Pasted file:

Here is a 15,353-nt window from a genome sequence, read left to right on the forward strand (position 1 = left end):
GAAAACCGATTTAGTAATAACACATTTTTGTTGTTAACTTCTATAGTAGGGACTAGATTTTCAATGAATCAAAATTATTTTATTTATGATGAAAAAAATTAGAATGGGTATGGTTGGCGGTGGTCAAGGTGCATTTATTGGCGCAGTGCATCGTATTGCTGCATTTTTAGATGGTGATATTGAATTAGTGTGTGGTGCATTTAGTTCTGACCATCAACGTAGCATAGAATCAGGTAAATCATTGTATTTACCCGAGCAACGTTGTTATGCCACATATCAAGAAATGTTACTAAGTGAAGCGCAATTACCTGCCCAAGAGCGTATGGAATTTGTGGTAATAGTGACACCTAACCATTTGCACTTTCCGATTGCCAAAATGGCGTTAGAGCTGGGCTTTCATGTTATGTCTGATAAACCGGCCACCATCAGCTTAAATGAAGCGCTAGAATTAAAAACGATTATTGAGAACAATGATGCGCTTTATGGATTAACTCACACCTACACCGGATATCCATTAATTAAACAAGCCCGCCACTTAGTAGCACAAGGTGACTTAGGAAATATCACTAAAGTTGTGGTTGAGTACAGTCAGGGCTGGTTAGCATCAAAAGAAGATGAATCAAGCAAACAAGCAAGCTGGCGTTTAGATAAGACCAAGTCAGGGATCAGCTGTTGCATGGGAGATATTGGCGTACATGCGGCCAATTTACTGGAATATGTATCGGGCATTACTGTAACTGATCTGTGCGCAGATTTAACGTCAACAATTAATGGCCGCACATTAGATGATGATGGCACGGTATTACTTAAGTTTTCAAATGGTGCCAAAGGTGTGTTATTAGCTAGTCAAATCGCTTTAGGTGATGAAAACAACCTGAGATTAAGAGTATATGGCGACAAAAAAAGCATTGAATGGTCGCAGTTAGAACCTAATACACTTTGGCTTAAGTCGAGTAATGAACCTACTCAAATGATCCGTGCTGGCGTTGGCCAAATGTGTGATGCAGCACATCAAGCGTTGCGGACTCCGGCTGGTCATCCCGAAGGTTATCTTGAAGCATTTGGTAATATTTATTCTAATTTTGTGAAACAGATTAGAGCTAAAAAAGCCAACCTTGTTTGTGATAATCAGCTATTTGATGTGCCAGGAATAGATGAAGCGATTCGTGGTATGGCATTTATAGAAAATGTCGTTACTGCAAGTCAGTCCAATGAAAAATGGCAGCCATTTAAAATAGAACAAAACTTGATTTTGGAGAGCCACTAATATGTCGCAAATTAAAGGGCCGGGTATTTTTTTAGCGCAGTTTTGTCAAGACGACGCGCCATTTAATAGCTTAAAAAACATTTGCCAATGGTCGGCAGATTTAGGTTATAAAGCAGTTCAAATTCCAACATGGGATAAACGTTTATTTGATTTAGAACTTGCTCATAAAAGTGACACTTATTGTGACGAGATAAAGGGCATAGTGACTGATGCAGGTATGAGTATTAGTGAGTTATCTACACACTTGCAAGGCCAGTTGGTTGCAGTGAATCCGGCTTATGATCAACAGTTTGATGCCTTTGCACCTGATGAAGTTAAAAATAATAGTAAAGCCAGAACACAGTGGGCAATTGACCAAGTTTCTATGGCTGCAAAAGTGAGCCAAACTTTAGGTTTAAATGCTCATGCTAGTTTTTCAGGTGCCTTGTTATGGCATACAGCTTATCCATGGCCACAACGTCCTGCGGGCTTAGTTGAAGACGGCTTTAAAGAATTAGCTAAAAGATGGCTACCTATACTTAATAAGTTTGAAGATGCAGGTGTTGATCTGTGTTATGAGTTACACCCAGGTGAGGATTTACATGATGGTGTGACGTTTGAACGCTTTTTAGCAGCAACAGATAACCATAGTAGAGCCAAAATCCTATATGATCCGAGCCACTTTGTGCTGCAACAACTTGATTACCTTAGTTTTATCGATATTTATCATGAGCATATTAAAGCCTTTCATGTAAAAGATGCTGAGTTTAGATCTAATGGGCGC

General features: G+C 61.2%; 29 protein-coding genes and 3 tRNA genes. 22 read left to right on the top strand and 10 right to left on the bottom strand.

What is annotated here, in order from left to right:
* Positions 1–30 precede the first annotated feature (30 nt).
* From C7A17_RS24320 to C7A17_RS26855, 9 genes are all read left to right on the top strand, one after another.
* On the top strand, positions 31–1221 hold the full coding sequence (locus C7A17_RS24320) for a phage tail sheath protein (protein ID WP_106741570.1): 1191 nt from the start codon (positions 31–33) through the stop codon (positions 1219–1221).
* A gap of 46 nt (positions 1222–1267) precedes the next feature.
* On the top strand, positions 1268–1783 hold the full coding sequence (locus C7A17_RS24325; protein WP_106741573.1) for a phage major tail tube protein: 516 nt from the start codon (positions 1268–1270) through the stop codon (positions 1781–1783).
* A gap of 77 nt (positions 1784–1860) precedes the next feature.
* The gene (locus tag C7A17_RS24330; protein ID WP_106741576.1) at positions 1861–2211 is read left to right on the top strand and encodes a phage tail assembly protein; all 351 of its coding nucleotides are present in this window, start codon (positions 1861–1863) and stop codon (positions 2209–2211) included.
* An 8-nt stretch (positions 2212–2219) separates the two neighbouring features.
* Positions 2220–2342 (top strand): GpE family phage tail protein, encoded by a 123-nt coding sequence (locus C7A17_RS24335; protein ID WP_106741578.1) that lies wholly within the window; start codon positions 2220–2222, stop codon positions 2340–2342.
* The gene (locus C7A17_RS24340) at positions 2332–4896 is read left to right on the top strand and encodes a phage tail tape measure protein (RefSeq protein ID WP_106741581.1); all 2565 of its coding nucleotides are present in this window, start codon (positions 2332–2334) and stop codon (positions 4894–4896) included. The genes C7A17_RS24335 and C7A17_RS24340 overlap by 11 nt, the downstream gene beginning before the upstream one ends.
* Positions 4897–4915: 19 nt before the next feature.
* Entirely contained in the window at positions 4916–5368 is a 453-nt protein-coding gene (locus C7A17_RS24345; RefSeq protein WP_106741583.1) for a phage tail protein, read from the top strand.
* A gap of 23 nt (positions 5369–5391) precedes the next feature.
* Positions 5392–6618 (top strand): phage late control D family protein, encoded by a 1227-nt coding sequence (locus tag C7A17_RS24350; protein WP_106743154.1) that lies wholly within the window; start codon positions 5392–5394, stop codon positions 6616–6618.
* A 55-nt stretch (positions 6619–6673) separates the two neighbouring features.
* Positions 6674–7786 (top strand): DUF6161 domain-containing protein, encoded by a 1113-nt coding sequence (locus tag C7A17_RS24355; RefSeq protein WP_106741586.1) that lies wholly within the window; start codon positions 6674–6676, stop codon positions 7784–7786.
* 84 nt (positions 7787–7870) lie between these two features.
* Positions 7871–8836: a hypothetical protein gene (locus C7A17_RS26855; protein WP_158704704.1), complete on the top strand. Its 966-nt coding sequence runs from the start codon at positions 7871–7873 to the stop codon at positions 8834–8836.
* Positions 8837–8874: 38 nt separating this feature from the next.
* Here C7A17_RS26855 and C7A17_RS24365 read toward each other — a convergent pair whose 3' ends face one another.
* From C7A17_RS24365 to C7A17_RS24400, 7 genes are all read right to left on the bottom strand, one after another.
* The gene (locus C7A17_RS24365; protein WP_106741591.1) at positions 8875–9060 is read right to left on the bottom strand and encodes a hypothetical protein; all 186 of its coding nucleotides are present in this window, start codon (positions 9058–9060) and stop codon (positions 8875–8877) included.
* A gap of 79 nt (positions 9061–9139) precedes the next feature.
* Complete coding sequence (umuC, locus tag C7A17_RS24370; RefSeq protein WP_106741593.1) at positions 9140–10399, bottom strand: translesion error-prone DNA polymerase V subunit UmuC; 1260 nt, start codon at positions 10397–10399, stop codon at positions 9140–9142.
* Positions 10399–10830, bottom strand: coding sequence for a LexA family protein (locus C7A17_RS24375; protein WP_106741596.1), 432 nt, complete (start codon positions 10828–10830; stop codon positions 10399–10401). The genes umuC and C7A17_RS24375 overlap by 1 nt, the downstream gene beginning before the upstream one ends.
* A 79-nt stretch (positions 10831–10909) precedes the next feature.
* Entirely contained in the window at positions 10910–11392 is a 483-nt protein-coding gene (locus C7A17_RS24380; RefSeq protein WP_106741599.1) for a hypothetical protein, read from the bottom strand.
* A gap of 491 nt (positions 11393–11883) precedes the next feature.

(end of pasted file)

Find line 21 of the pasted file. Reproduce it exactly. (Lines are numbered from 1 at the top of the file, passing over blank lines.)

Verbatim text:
* 84 nt (positions 7787–7870) lie between these two features.